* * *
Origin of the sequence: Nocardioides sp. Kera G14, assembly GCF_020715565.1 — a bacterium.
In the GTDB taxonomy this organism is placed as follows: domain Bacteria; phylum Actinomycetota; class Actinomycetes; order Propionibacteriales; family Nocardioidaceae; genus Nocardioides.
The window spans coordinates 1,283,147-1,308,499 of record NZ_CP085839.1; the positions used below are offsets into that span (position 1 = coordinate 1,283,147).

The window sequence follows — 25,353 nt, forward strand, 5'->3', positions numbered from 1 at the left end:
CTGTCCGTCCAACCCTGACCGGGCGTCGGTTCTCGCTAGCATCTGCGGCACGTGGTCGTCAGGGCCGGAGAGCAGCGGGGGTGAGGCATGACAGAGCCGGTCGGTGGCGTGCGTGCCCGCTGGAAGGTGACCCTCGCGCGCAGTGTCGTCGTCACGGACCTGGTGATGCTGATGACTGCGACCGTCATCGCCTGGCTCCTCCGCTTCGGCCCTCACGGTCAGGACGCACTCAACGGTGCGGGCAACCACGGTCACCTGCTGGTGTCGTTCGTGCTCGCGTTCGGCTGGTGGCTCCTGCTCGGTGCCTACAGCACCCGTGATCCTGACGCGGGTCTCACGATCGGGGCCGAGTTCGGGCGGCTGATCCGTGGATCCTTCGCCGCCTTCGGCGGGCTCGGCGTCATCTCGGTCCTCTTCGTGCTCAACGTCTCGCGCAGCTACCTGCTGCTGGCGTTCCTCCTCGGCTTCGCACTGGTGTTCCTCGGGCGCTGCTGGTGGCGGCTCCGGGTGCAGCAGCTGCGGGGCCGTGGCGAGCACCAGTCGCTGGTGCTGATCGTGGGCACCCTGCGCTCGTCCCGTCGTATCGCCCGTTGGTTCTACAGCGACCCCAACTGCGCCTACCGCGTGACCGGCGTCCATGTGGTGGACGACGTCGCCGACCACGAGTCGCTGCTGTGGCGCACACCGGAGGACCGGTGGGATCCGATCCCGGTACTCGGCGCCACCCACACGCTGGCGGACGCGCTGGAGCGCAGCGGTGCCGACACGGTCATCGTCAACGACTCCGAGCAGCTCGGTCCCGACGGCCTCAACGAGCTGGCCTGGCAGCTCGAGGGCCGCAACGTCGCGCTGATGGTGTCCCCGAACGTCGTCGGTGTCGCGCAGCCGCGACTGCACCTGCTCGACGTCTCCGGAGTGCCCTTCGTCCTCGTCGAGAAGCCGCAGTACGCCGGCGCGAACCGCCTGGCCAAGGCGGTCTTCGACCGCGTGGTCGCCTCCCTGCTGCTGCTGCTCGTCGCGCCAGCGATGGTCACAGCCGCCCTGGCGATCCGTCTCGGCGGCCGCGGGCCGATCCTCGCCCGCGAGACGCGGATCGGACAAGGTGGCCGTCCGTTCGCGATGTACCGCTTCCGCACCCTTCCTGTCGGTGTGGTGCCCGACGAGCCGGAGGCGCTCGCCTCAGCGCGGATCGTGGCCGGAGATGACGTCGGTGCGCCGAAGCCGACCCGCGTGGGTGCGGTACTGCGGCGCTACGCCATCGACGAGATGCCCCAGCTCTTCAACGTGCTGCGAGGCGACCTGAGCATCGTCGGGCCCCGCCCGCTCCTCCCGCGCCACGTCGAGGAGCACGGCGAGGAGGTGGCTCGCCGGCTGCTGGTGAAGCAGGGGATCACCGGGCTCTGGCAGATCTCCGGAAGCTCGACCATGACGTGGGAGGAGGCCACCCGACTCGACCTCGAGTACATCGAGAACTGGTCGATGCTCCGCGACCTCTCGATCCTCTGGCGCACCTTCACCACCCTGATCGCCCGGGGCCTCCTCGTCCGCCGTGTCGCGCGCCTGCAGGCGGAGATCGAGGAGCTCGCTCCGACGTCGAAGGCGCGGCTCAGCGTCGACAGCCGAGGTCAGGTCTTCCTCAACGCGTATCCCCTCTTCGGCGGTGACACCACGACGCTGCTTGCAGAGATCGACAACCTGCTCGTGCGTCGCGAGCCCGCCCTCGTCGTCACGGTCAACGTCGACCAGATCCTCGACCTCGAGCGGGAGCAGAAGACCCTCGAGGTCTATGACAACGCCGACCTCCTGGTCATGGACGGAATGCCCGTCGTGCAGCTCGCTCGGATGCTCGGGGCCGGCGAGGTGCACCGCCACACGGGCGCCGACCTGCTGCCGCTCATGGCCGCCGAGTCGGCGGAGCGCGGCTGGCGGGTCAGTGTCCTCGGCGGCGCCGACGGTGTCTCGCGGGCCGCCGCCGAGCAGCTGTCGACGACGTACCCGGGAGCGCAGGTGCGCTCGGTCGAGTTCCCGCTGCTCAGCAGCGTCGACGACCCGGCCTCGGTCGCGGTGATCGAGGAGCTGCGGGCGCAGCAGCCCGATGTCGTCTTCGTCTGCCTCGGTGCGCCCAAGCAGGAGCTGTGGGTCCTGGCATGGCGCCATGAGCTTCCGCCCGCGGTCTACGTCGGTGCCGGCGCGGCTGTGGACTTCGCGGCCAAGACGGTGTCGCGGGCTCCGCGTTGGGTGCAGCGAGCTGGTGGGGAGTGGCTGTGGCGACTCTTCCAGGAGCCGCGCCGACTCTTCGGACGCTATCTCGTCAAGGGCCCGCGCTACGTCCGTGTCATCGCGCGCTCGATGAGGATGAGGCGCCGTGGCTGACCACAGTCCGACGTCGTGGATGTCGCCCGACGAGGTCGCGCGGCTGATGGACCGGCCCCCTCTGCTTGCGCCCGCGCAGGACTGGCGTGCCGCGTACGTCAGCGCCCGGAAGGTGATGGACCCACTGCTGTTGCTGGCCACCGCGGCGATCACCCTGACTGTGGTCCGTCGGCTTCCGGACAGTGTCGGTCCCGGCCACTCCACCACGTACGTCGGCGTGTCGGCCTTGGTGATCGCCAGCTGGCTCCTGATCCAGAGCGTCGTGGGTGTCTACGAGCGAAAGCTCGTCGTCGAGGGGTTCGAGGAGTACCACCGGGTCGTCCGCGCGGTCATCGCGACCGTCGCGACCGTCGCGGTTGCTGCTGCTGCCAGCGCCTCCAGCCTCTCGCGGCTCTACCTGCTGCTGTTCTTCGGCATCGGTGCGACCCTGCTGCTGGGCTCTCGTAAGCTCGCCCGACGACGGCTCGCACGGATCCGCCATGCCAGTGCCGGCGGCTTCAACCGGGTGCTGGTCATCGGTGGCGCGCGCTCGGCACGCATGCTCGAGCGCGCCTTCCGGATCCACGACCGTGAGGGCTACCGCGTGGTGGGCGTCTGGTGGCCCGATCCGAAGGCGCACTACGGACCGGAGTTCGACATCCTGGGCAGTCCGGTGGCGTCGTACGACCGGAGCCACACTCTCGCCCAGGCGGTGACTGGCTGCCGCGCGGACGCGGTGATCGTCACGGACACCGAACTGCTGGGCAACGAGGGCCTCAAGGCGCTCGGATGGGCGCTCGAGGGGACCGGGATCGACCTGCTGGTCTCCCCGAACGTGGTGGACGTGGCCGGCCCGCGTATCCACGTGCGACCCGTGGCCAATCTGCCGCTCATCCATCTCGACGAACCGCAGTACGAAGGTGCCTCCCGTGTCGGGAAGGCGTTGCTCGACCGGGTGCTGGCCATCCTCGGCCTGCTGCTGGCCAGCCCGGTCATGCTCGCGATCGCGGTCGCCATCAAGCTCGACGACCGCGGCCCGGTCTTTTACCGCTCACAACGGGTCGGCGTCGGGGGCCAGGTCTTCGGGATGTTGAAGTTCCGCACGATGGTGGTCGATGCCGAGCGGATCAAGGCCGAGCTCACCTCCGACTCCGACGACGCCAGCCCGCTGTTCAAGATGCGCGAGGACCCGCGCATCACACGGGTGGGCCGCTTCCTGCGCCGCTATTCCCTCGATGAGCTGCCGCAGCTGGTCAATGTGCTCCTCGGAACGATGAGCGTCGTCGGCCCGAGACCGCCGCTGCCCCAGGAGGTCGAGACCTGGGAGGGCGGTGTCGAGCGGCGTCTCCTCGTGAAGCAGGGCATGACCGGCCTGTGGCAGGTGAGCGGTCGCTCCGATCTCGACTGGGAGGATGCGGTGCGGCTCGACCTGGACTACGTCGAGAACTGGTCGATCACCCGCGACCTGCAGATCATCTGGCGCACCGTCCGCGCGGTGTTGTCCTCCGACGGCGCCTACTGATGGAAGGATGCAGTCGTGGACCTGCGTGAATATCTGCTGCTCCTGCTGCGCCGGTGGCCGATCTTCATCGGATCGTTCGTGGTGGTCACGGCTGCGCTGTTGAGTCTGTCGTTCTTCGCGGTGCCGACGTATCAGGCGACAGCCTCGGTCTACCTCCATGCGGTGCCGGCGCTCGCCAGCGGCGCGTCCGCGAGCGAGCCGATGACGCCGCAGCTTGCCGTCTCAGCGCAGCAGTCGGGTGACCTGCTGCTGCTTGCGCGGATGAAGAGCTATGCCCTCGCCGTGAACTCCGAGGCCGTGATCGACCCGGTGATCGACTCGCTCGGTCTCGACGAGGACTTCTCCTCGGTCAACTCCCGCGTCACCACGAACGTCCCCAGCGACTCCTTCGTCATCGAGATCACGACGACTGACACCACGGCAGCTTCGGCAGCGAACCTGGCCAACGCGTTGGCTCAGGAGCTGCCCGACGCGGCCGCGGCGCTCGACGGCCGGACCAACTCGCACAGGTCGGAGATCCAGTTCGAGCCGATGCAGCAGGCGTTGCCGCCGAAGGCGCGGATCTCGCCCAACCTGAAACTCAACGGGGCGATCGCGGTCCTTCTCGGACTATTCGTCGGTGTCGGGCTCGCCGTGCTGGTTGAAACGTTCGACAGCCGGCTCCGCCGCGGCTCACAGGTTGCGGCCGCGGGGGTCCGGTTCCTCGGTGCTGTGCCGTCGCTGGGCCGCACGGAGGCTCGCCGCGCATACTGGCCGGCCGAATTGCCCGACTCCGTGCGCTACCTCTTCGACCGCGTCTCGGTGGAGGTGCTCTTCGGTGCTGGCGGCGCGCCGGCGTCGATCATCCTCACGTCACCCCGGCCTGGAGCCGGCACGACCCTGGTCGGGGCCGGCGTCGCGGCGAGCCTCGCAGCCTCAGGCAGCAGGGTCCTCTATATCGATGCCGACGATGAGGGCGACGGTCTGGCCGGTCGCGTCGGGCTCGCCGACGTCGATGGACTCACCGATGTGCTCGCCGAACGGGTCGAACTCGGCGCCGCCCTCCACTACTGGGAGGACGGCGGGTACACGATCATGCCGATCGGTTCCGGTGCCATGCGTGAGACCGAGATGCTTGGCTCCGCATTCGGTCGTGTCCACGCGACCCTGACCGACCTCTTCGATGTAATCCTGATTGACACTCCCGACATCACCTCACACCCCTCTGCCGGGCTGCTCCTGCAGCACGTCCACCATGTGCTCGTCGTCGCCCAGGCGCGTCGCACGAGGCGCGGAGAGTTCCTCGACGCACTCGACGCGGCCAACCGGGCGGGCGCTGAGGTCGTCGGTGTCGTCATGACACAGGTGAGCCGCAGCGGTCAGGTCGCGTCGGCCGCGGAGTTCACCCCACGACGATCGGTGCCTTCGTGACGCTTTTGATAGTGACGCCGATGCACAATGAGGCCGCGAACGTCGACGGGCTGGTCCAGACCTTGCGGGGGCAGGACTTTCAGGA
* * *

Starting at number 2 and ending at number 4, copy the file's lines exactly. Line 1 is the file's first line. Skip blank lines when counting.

In the GTDB taxonomy this organism is placed as follows: domain Bacteria; phylum Actinomycetota; class Actinomycetes; order Propionibacteriales; family Nocardioidaceae; genus Nocardioides.
The window spans coordinates 1,283,147-1,308,499 of record NZ_CP085839.1; the positions used below are offsets into that span (position 1 = coordinate 1,283,147).

The window sequence follows — 25,353 nt, forward strand, 5'->3', positions numbered from 1 at the left end: